We all know Oracle, a company with almost $40 billion in revenue and 136,000 employees. In recent years, the company has undertaken a transition from on-premise software to become a major cloud provider. This strategy shift has implications across the company, from product development to sales to marketing.
On episode number 182 of CXOTALK, I spoke with one of the company's top leaders, Steve Miranda, who is Executive Vice President of Oracle Applications Development. The conversation was wide-ranging, covering topics as diverse as cloud strategy, development process, and advice for customers on how to run better software implementation projects.
One of the key topics we discussed was the importance of Oracle's suite of software applications.
Among enterprise software vendors, the question of suite versus best-of-breed is a major point of debate, philosophy, strategy, and competition.
To oversimplify a complex issue, suite vendors argue that their products work together and share common data, user interface, and security. As a result, suites are easier to learn and use, while adding incremental features or modules is faster for the buyer, because the suite core is already installed. In contrast, best-of-breed software suppliers say they are laser-focused on being best in class, without the unnecessary overhead required to build the infrastructure of an entire suite. In consequence, these vendors believe their products are smaller, cheaper, and easier-to-implement.
Without diving into religious wars of who is right, suffice to say this is a complex set of issues with no definitive right or wrong answer. In general, larger vendors offer suites because of the massive time and investment required to build a complete program of enterprise software.
During our discussion, Steve explained Oracle's position on suites while providing background and context that will help all enterprise buyers better understand this important topic.
A brief, summary excerpt video from our conversation is embedded below. You can also watch the entire, 45-minute episode and read a full transcript.
Here is an edited transcript of the summary video above, with additional comments on software customization:
What is a suite and why is it so important for Oracle?
A suite is a collection of applications, [such as] HR, financials, supply chain manufacturing, and CX or customer experience. In every area, we compete against best-of-breed players or against players who also offer a suite or a subset of the suite. We stay very focused on the individual product pillars, and my team stays focused on being very, very competitive.
For our customers, integration is a cost, but not a subscription or license cost to us or our partners. It's a data cost between the two systems and it's a business process cost regarding how you orchestrate of what goes where.
[After determining] what's really differentiated for their business, [customers] will get faster value add and time to value by adding the next application in an integrated suite. It's faster to add, more economical to manage and maintain, and doesn't have this integration [cost].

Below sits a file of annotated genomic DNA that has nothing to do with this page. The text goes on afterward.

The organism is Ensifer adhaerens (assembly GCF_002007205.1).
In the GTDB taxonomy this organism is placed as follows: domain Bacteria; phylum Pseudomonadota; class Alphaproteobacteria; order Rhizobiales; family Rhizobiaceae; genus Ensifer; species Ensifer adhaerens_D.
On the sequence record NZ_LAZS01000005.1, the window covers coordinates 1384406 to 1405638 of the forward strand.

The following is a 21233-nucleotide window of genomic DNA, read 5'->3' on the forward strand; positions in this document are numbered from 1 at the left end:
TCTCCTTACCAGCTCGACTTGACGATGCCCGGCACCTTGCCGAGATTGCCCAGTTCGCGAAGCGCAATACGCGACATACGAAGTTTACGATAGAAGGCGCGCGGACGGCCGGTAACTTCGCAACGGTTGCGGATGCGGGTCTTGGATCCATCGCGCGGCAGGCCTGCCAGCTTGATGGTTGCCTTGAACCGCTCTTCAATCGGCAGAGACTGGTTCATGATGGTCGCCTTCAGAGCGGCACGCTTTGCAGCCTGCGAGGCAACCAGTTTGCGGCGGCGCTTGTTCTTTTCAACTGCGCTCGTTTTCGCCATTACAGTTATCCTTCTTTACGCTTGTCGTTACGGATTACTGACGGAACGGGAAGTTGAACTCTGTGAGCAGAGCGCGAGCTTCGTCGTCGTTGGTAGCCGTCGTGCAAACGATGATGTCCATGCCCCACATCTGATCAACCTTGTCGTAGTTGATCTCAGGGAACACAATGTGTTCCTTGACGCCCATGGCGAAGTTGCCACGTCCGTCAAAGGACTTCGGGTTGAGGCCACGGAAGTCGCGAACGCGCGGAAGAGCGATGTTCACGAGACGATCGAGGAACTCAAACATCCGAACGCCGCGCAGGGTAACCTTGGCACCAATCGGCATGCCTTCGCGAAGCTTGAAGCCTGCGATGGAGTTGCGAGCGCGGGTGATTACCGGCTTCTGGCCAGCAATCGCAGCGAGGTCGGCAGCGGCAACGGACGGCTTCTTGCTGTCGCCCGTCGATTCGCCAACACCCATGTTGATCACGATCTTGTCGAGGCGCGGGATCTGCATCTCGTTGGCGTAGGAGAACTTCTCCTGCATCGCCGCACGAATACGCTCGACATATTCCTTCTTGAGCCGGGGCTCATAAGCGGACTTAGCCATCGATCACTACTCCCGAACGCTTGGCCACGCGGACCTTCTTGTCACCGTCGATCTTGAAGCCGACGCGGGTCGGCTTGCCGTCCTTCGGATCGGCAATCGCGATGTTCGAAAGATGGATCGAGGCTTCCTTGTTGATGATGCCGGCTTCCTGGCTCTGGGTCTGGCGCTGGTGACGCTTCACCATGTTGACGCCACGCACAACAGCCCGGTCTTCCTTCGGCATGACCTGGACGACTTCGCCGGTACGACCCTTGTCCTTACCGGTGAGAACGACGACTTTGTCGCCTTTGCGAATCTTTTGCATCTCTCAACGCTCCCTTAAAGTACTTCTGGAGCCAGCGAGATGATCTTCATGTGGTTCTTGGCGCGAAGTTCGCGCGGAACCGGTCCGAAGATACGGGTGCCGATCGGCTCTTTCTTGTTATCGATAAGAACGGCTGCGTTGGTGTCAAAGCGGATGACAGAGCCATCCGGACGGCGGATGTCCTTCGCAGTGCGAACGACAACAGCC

What are the Oracle suite's points of differentiation?
Particularly now in the cloud, if you're just looking at baseline processes [of competitive systems], I think you are going to have a difficult time differentiating [among them].
Oracle in the cloud is uniquely differentiated [because] one, we bring some unique value propositions and history and security.
Two, we bring a tremendous amount of scale and globalization, so for larger enterprises, particularly in regulatory areas like financials and HR, and anything that deals in volume.
Three, we bring a uniqueness in terms of data. Not just BI embedded in the applications, but predictive capabilities through BI and predictive analytics. The underpinning of our data cloud, which we feel is unique in the enterprise space, combining third-party data with your first party data. By third-party data, I mean data that we collect over the internet, to give you better decision making in your application or better customer targeting even to people you don't know as a first-party to your enterprise.
I can get into differentiators in financials, HR, manufacturing, and CX but, broadly, look at data security, and overall security, and at depth and breadth. Then, if you look at data, those would be the three broad differentiators across our suite.
When should buyers customize the software?
It is technically impossible to customize our SaaS applications. By customizing, I mean anything that would preclude our upgrade, which happens twice a year, or that you would have to reapply after the upgrade.
However, to facilitate that we put a tremendous amount of effort in our new cloud build to have extensibility and allow you to personalize, or tailor the way this system operates.
We think we have a lot of pre-seeded, out-of-the-box best practices. Our cloud customers have the benefit of [our experience with] on-premise customers, tuning and learning over the years from the mistakes we've made and from the mistakes they have made.
We try to steer our customers into that area that matters most to them. When it means a lot to you, that's an area that probably makes sense to configure and personalize more. But, if it is an area that doesn't make a difference for your end stakeholders, we have a good out-of-the-box product and would advise customers to stick with that as much as possible.
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